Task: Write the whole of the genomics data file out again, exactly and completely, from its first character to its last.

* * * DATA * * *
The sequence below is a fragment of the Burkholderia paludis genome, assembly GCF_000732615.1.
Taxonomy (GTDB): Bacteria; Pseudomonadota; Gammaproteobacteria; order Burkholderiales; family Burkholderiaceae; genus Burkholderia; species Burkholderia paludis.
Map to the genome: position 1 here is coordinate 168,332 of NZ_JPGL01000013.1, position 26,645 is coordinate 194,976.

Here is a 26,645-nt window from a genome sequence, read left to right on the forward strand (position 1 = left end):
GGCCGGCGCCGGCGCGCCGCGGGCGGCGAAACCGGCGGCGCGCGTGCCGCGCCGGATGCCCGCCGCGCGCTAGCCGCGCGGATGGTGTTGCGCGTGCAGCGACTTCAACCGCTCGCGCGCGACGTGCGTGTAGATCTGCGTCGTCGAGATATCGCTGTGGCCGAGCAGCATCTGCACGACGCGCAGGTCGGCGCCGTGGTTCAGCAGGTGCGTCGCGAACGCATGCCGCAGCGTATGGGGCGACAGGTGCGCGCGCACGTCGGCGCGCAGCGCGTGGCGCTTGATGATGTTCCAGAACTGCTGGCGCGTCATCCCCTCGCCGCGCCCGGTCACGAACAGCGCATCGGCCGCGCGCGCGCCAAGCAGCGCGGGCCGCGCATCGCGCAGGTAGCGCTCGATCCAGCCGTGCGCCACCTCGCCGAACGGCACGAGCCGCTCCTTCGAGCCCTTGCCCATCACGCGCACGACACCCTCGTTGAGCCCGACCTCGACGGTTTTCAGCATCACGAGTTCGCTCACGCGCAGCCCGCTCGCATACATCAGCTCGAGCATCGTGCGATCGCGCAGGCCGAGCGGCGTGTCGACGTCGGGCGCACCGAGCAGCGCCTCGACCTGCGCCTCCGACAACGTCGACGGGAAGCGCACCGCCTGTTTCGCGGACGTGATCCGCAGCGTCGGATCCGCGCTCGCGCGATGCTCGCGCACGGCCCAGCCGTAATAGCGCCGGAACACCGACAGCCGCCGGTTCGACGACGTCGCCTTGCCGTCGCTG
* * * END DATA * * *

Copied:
The sequence below is a fragment of the Burkholderia paludis genome, assembly GCF_000732615.1.
Taxonomy (GTDB): Bacteria; Pseudomonadota; Gammaproteobacteria; order Burkholderiales; family Burkholderiaceae; genus Burkholderia; species Burkholderia paludis.
Map to the genome: position 1 here is coordinate 168,332 of NZ_JPGL01000013.1, position 26,645 is coordinate 194,976.

Here is a 26,645-nt window from a genome sequence, read left to right on the forward strand (position 1 = left end):
GGCCGGCGCCGGCGCGCCGCGGGCGGCGAAACCGGCGGCGCGCGTGCCGCGCCGGATGCCCGCCGCGCGCTAGCCGCGCGGATGGTGTTGCGCGTGCAGCGACTTCAACCGCTCGCGCGCGACGTGCGTGTAGATCTGCGTCGTCGAGATATCGCTGTGGCCGAGCAGCATCTGCACGACGCGCAGGTCGGCGCCGTGGTTCAGCAGGTGCGTCGCGAACGCATGCCGCAGCGTATGGGGCGACAGGTGCGCGCGCACGTCGGCGCGCAGCGCGTGGCGCTTGATGATGTTCCAGAACTGCTGGCGCGTCATCCCCTCGCCGCGCCCGGTCACGAACAGCGCATCGGCCGCGCGCGCGCCAAGCAGCGCGGGCCGCGCATCGCGCAGGTAGCGCTCGATCCAGCCGTGCGCCACCTCGCCGAACGGCACGAGCCGCTCCTTCGAGCCCTTGCCCATCACGCGCACGACACCCTCGTTGAGCCCGACCTCGACGGTTTTCAGCATCACGAGTTCGCTCACGCGCAGCCCGCTCGCATACATCAGCTCGAGCATCGTGCGATCGCGCAGGCCGAGCGGCGTGTCGACGTCGGGCGCACCGAGCAGCGCCTCGACCTGCGCCTCCGACAACGTCGACGGGAAGCGCACCGCCTGTTTCGCGGACGTGATCCGCAGCGTCGGATCCGCGCTCGCGCGATGCTCGCGCACGGCCCAGCCGTAATAGCGCCGGAACACCGACAGCCGCCGGTTCGACGACGTCGCCTTGCCGTCGCTG